I’ve been conflicted about whether to write this post, and finally decided to just get it out there. I’m psyched about the momentum OA is gaining, thanks in large part to the years of hard work done by information folk and activists (starting long before I even considered library school as an option). I’m a fan of SPARC, ATA, Create Change, and the like.
But – and in part due to this very momentum we’re gaining – I think it’s important for those of us in the movement to look at ourselves critically, and question whether we are (to paraphrase Alice Walker) being the change we wish to see in the world.
To me, OA is at heart about fairness and inclusiveness. (Some may disagree and say it’s all about “speeding progress” or some such, which is cool, but not what lights my fire the way justice does.) Therefore, I want to look at the public face of the OA movement in North America where I live and work, and ask how fair and inclusive we are being. Because I think there are a couple areas in which we could use some recalibrating. To begin with, there’s…
Open Access Day
OA day is on Sukkot; the first day of Sukkot to be exact. I’ve complained my fair share about the Canadian federal elections being called for a pretty major Jewish holiday, but at least you can vote in advance. And, well, Prime Minister Stephen Harper isn’t really about fairness, access and inclusiveness, so it’s not really any surprise that he’d ignore the holiday of a major world religion in his election call.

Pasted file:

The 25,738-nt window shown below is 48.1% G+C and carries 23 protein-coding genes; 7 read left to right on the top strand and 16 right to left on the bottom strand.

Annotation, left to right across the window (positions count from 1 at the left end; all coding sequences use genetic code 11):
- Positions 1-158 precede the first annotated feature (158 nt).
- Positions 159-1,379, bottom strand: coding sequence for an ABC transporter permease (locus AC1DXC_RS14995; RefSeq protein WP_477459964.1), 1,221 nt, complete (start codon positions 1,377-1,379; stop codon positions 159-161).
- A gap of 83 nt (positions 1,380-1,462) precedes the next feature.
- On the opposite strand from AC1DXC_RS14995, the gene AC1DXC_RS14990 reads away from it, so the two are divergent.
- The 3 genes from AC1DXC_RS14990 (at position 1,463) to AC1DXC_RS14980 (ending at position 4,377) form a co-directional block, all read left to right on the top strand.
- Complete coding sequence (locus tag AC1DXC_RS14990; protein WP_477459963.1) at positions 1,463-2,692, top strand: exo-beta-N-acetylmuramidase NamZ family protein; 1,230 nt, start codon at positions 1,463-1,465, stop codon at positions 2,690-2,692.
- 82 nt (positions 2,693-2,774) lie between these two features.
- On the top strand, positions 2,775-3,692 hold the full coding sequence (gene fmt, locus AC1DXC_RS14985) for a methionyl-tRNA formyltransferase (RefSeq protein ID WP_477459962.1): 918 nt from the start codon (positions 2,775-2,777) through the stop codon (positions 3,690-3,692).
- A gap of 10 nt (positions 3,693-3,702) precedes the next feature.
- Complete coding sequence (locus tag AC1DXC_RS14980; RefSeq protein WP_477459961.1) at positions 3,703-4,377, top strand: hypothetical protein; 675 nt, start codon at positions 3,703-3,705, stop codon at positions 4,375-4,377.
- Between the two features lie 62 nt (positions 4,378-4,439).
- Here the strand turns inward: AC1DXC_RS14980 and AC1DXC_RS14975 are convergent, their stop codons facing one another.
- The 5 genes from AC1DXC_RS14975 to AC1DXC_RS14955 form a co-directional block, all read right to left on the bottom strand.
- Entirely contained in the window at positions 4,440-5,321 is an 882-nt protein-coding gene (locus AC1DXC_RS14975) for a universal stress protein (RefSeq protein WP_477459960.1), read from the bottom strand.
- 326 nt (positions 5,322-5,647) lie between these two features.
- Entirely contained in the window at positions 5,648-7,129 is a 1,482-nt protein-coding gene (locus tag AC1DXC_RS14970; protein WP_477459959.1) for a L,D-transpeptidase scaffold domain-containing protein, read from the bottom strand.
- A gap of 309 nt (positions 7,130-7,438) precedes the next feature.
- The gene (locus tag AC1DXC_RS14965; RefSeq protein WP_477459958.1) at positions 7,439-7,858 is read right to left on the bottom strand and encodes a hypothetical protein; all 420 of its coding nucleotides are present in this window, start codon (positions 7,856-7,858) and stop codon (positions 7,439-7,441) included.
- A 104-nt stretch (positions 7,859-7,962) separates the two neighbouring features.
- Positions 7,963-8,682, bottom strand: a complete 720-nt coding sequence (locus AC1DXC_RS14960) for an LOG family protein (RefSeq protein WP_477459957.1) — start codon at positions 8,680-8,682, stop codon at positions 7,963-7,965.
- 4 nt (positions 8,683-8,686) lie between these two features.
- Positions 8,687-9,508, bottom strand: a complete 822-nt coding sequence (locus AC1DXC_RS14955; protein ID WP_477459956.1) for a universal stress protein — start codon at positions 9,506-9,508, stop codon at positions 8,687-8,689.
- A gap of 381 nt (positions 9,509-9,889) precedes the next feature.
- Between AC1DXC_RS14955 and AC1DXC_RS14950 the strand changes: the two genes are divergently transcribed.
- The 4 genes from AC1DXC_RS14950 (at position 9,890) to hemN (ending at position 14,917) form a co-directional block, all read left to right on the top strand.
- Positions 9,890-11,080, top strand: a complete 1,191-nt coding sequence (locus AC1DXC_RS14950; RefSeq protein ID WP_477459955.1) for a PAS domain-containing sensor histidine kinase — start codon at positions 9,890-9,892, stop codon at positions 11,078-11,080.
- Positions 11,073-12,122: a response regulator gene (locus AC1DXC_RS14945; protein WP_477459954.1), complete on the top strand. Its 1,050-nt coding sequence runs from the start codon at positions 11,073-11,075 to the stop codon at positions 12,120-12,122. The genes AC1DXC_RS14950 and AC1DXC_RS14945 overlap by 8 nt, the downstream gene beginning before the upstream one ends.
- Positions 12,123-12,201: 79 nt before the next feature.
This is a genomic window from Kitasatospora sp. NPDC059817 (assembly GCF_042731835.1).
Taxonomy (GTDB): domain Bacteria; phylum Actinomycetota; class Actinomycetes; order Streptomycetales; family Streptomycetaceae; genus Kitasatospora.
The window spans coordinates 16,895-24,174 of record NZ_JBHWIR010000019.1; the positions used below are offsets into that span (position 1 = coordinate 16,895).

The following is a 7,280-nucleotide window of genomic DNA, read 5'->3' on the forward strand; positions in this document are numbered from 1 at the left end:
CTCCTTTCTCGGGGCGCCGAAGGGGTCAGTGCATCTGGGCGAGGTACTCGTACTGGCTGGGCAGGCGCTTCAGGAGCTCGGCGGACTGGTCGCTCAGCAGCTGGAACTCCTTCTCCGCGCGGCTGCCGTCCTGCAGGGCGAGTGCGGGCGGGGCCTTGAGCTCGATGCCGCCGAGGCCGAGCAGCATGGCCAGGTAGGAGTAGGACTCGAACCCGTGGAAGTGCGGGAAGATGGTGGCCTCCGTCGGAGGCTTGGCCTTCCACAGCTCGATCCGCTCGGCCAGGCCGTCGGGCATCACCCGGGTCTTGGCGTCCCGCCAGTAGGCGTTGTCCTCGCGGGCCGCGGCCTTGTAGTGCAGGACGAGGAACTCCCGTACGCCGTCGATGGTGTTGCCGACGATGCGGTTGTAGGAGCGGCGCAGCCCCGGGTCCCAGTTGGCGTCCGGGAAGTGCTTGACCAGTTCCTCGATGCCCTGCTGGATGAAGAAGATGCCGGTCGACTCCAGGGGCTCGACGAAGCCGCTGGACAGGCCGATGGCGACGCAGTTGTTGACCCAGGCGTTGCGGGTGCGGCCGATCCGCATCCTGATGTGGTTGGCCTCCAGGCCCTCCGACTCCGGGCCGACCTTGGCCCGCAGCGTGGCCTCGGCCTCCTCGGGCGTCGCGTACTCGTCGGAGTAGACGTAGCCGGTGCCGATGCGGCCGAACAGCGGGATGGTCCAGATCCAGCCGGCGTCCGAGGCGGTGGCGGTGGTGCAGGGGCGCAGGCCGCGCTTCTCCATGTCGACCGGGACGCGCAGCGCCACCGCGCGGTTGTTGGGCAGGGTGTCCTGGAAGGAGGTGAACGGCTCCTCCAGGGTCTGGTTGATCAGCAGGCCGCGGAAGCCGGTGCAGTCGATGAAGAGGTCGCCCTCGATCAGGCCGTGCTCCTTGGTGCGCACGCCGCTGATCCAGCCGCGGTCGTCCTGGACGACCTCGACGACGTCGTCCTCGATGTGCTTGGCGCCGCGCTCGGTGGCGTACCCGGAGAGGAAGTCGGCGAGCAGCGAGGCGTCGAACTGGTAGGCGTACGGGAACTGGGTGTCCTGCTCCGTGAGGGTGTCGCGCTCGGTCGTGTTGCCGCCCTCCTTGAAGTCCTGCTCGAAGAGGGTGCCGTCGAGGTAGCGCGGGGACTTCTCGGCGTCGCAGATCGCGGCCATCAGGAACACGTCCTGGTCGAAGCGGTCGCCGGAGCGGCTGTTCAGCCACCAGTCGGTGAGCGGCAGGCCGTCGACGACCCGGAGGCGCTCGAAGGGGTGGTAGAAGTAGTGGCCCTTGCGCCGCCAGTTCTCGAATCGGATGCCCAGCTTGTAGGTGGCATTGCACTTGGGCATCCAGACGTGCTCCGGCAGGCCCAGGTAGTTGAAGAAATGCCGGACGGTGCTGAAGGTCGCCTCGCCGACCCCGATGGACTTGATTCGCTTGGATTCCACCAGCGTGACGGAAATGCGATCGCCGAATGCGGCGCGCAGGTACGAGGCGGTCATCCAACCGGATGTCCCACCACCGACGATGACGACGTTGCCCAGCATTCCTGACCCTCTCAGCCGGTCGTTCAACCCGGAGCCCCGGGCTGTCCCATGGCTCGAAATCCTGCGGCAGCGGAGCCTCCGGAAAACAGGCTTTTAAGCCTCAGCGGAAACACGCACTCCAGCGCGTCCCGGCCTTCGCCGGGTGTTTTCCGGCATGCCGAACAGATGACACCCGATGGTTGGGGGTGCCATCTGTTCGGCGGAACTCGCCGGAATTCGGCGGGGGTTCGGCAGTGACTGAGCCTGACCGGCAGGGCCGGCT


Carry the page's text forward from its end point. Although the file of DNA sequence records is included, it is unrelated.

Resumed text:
However, OA is about fairness, access and inclusiveness. So I expect better from us. You can’t really celebrate OA day in advance, when the coordinated international efforts, complete with live streaming webcasts, are happening on a day you’re hanging out in your Sukkah.
I think OA Day is a fabulous idea — kudos to SPARC and whoever else may have thought it up! But really folks, most desk calendars these days are printed with the holidays of the major world religions on them, and it wouldn’t hurt us any to look at the calendar before sending out an international press release. We might even go the “extra mile” and google the date to see if there are any big major news media stories relating to this upcoming date, like, oh, a neighbouring country’s federal elections. When we don’t, it feels a bit like we don’t care that some won’t be able to participate in the OA festivities. Really.